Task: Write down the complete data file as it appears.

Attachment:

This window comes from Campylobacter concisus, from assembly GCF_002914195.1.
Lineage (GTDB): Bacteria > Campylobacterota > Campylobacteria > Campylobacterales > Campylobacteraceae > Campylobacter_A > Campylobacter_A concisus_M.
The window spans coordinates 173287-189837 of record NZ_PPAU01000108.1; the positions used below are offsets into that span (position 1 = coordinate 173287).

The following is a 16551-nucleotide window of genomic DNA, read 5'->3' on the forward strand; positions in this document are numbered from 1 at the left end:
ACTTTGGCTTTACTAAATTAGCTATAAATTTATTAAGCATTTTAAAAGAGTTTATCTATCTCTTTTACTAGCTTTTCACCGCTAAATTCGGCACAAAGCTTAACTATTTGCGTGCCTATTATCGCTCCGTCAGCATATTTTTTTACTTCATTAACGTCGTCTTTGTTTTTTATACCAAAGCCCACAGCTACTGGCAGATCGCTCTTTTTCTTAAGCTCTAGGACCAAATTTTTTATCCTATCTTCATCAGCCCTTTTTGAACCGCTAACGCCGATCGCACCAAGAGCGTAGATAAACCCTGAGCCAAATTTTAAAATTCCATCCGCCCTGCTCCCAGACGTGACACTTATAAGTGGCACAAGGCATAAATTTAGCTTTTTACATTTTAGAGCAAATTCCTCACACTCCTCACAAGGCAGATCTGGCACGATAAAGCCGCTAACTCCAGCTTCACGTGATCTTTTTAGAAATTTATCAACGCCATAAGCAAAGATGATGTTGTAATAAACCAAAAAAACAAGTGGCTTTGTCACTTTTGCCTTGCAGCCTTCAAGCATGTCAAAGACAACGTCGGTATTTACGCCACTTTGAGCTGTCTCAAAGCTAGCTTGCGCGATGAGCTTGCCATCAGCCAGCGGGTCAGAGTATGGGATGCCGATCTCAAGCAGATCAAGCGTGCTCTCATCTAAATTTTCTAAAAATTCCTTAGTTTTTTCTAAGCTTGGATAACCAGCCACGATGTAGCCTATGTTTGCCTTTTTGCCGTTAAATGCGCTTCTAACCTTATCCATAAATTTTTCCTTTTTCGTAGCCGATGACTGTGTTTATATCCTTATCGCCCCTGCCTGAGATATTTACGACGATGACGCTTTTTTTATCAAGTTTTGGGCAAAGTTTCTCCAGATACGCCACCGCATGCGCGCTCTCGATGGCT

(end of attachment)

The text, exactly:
This window comes from Campylobacter concisus, from assembly GCF_002914195.1.
Lineage (GTDB): Bacteria > Campylobacterota > Campylobacteria > Campylobacterales > Campylobacteraceae > Campylobacter_A > Campylobacter_A concisus_M.
The window spans coordinates 173287-189837 of record NZ_PPAU01000108.1; the positions used below are offsets into that span (position 1 = coordinate 173287).

The following is a 16551-nucleotide window of genomic DNA, read 5'->3' on the forward strand; positions in this document are numbered from 1 at the left end:
ACTTTGGCTTTACTAAATTAGCTATAAATTTATTAAGCATTTTAAAAGAGTTTATCTATCTCTTTTACTAGCTTTTCACCGCTAAATTCGGCACAAAGCTTAACTATTTGCGTGCCTATTATCGCTCCGTCAGCATATTTTTTTACTTCATTAACGTCGTCTTTGTTTTTTATACCAAAGCCCACAGCTACTGGCAGATCGCTCTTTTTCTTAAGCTCTAGGACCAAATTTTTTATCCTATCTTCATCAGCCCTTTTTGAACCGCTAACGCCGATCGCACCAAGAGCGTAGATAAACCCTGAGCCAAATTTTAAAATTCCATCCGCCCTGCTCCCAGACGTGACACTTATAAGTGGCACAAGGCATAAATTTAGCTTTTTACATTTTAGAGCAAATTCCTCACACTCCTCACAAGGCAGATCTGGCACGATAAAGCCGCTAACTCCAGCTTCACGTGATCTTTTTAGAAATTTATCAACGCCATAAGCAAAGATGATGTTGTAATAAACCAAAAAAACAAGTGGCTTTGTCACTTTTGCCTTGCAGCCTTCAAGCATGTCAAAGACAACGTCGGTATTTACGCCACTTTGAGCTGTCTCAAAGCTAGCTTGCGCGATGAGCTTGCCATCAGCCAGCGGGTCAGAGTATGGGATGCCGATCTCAAGCAGATCAAGCGTGCTCTCATCTAAATTTTCTAAAAATTCCTTAGTTTTTTCTAAGCTTGGATAACCAGCCACGATGTAGCCTATGTTTGCCTTTTTGCCGTTAAATGCGCTTCTAACCTTATCCATAAATTTTTCCTTTTTCGTAGCCGATGACTGTGTTTATATCCTTATCGCCCCTGCCTGAGATATTTACGACGATGACGCTTTTTTTATCAAGTTTTGGGCAAAGTTTCTCCAGATACGCCACCGCATGCGCGCTCTCGATGGCT